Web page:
Kicklighter eventually moved to Florida and met his partner, Chris. Adams and Powell followed soon after. Shortly before the couple’s death, Powell posted a strange Facebook profile picture, where he appeared to have bruises on his face – something out of character for the normally well-groomed man. Kicklighter also noted he misspelled his sibling’s names on his page.
Then came Christmas Eve, the day police believe that the couple was killed. Craig and her sister waited for Adams at the airport the next day, not knowing he was never coming. Their bodies were found the morning of Dec. 26 and police noted that their vehicle was missing.
The Polk County Sheriff’s Office arrested Peter Avsenew, then 26, in Dundee County, Florida, for a violation of probation he had committed while in Monroe County. The next day, they executed a search warrant at his home for the Wilton Manors murder. According to the Sun Sentinel, Avsenew told his mother that he “had done something really bad,” and “they got what they deserved.” He also said he threw a gun into a lake.
Avsenew now sits in Broward County Jail on two counts of murder, two counts of robbery with a firearm, possession of a weapon by a convicted felon, credit card fraud, and grand theft auto. The trial date is now set for June of 2013, but the Adams, Powells and Kicklighters have grown accustomed to that date being postponed over and over again. State Attorney prosecutor Shari Tate told SFGN that it’s not abnormal for a case like this to take even three or four years.
But according to Robert Wills, one of the public defenders assigned to the case, it has taken so long because the defense asked for but has not received all the information they are entitled to. For example, they asked for the victims’ computer hard drives to be turned over to them in October of 2011, and just received the evidence two weeks ago. Wills said since the victims met the defendant over the Internet, they want to see what other acquaintances the victims may have known. Wills also noted that while it normally does not take this long for hard drive to be turned over, the State just notified the defense of a new witness only last week.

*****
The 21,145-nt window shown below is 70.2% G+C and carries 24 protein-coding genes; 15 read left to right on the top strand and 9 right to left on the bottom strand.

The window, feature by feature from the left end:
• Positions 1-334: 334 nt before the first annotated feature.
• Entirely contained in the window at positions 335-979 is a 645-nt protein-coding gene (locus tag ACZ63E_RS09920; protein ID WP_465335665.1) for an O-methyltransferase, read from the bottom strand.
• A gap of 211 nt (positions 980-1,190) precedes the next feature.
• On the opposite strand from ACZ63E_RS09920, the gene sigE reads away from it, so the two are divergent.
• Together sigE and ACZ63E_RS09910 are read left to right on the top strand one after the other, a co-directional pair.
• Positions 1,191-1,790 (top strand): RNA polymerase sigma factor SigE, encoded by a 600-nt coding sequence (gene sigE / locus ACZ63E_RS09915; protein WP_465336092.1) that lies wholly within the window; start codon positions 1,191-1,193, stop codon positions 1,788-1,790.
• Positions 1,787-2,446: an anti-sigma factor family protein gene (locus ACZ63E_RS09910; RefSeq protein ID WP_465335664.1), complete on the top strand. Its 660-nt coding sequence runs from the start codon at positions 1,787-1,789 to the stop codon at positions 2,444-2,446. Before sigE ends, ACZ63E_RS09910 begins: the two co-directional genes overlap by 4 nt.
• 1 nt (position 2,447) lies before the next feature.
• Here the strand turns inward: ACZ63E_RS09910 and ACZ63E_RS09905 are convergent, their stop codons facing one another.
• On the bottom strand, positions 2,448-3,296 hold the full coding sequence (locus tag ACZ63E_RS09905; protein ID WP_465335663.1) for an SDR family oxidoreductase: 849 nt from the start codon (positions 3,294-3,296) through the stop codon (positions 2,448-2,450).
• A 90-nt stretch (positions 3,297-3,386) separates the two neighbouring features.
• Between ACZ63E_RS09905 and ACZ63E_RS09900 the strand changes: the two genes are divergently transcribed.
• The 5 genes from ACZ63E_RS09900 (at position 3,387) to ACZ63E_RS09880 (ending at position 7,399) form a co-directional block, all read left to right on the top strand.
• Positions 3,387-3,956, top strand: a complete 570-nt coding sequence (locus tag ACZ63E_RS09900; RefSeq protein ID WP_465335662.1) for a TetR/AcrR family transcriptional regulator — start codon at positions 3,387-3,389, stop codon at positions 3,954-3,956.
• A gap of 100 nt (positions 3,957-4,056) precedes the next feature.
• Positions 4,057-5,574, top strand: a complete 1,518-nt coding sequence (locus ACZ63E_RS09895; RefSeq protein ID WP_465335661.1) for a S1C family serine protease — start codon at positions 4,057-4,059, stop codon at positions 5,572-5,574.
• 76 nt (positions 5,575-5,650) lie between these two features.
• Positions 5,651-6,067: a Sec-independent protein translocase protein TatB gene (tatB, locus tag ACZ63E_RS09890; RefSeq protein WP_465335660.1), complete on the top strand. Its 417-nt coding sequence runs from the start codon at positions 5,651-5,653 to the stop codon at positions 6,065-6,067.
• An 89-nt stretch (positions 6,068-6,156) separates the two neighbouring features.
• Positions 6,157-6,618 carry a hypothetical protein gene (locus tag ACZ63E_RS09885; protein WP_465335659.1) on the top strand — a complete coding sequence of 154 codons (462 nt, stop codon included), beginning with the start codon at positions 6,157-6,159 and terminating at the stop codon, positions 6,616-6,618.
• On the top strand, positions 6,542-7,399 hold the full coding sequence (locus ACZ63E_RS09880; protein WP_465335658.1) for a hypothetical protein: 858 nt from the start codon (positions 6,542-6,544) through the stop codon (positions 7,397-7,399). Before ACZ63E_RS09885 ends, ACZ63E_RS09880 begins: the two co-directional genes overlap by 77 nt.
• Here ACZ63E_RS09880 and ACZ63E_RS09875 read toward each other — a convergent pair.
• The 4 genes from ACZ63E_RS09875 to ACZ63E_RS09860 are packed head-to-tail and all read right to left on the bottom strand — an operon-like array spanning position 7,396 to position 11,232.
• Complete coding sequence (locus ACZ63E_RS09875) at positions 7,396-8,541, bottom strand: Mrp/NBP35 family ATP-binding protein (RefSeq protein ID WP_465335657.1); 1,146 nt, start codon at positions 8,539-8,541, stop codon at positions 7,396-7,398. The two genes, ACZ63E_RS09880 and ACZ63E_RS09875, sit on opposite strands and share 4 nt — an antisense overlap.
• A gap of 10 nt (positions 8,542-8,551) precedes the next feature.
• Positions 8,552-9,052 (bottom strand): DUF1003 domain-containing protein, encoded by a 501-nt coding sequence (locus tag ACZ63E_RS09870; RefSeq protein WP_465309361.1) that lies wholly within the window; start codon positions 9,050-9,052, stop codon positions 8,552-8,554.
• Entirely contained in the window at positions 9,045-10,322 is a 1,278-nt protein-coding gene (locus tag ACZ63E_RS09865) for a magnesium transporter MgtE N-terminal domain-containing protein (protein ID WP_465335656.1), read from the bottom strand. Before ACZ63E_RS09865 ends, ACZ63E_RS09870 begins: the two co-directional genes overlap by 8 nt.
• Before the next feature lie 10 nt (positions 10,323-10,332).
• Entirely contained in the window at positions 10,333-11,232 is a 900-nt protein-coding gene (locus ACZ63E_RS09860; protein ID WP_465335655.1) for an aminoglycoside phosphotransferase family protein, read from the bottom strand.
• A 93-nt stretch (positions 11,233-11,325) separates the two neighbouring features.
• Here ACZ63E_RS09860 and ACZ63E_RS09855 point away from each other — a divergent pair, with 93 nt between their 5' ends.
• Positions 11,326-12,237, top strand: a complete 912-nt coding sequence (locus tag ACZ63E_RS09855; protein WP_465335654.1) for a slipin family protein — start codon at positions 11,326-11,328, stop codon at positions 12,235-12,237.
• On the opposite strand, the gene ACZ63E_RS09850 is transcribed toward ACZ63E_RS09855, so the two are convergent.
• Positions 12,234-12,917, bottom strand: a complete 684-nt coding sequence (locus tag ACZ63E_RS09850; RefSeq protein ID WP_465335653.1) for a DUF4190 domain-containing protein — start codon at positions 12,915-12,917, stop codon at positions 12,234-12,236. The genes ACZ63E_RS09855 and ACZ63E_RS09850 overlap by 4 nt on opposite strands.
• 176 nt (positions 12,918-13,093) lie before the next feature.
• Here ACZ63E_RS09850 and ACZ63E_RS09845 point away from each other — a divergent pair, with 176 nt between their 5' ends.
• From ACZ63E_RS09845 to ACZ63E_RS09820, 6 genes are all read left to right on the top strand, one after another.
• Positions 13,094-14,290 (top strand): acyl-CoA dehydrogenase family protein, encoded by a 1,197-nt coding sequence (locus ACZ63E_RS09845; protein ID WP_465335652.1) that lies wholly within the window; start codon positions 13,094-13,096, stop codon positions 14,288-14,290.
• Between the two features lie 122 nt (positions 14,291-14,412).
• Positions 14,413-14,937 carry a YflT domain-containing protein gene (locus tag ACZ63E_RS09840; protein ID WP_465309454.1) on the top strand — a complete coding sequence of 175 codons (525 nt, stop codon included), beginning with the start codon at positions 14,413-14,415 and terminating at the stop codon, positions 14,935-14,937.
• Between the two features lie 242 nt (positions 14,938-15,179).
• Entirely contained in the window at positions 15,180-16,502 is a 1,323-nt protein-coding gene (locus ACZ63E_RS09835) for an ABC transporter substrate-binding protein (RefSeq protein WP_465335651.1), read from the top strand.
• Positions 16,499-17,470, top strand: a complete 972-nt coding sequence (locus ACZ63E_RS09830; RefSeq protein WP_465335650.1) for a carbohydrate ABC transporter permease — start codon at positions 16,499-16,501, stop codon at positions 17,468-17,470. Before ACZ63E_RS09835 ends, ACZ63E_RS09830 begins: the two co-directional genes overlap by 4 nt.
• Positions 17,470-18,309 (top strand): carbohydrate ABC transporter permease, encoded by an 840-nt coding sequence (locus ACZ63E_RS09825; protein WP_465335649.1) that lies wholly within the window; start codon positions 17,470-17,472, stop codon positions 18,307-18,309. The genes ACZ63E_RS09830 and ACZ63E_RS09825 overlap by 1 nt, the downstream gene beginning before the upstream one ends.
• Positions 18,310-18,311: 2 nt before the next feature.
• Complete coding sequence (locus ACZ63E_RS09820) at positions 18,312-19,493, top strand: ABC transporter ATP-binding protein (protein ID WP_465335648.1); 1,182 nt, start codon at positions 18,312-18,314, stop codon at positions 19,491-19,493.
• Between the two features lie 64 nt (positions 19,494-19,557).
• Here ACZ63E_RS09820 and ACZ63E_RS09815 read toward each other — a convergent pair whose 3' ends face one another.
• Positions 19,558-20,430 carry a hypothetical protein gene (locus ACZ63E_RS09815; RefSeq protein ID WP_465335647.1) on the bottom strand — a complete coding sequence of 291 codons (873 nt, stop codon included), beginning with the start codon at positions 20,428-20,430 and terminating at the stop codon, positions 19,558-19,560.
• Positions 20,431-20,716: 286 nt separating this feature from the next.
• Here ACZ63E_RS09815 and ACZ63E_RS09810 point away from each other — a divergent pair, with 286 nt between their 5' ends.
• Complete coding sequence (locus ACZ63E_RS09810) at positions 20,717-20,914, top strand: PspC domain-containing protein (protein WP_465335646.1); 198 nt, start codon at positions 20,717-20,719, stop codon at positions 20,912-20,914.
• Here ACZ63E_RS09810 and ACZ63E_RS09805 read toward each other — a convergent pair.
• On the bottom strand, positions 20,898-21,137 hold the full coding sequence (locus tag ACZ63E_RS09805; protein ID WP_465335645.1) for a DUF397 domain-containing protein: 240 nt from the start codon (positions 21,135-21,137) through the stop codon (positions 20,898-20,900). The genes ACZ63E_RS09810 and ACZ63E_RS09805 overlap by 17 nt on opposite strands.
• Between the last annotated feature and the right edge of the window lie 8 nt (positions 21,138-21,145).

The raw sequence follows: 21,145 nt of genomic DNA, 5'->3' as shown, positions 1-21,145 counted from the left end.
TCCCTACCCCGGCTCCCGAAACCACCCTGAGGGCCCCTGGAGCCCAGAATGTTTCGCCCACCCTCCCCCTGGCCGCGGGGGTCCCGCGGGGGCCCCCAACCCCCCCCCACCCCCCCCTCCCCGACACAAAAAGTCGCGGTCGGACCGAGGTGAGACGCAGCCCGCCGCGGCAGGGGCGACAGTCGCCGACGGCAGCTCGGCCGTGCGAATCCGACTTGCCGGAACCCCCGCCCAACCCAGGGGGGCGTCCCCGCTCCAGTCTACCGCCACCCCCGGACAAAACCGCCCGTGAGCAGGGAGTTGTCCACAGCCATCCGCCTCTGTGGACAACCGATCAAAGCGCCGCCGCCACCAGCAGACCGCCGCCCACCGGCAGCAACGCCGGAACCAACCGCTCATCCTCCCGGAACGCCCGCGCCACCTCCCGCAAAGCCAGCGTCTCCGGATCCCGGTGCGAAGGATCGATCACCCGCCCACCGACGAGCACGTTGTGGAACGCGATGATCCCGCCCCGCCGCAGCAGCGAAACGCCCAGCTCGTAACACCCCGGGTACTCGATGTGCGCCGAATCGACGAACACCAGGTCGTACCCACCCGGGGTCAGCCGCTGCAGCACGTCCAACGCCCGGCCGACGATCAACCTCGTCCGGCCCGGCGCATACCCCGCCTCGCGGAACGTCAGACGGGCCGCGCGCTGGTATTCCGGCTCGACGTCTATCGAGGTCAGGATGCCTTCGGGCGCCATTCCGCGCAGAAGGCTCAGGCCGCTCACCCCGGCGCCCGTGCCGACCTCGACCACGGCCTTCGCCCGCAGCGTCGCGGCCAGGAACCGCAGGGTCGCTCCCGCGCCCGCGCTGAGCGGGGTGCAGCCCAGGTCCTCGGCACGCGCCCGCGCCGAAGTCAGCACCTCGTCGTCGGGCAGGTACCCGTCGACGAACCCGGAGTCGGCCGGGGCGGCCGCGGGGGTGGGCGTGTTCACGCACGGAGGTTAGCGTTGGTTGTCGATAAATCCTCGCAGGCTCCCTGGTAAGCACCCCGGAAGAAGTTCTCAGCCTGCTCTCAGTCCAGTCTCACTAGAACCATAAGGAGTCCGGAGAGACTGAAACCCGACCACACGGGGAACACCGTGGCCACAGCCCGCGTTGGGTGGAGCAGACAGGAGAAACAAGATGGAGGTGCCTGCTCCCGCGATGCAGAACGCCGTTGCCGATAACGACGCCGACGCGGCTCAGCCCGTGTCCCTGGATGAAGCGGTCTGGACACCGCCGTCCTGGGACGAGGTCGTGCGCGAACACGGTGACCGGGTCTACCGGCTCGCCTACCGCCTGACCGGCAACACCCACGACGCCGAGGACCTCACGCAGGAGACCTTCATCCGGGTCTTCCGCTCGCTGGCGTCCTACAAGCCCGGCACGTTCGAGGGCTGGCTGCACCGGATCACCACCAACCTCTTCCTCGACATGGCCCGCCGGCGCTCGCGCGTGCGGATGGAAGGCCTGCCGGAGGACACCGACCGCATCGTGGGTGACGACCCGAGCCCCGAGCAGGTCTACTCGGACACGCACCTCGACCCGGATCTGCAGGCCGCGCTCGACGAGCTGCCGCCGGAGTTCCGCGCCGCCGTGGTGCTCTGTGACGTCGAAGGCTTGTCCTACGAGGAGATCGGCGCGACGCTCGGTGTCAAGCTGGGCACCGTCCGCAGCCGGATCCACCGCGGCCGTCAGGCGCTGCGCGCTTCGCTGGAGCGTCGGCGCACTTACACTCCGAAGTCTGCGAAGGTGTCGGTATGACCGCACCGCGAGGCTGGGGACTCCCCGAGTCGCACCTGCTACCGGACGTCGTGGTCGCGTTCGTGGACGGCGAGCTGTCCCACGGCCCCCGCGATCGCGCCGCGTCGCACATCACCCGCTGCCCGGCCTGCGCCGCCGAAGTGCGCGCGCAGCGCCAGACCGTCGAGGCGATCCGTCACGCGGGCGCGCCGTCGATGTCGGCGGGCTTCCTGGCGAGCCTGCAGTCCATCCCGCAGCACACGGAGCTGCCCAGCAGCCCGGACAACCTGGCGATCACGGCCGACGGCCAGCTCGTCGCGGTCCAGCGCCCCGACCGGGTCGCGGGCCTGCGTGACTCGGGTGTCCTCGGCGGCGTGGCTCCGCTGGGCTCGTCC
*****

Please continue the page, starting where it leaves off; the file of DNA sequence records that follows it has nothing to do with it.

Several theories have surrounded the murder. One that it was a hook up gone wrong and another that Avsenew moved in with the couple to help out around the house. Somehow a disagreement led to Avsenew allegedly shooting the couple to death.
“My family brought up so many scenarios,” Kicklighter said. “It’s kind of one of those things you’ll never actually know what was going on.”
Kicklighter and his partner, who were living in Georgia at the time of the murders, moved back down to Fort Lauderdale in May 2012 to be closer to the case. If a trial date is set, they want to be ready to go. He has photo albums of his siblings, including ones with the big brother he never met until he was 23, but one who would teach him lessons he’d use for the rest of his life.
For now, the families of the men – ones they’d grown up with their whole lives and others who were reunited later – wait for news from police and the legal system for something to happen. Craig and her family each have teddy bears made from one of Adams’ nursing scrubs, including the buttons and his embroidered name.
“There’s no closure. We want justice… our faith is strong and we believe that God is guiding us through this storm,” Craig said. “ murdered my brother and he murdered Kevin. I just want justice to prevail.”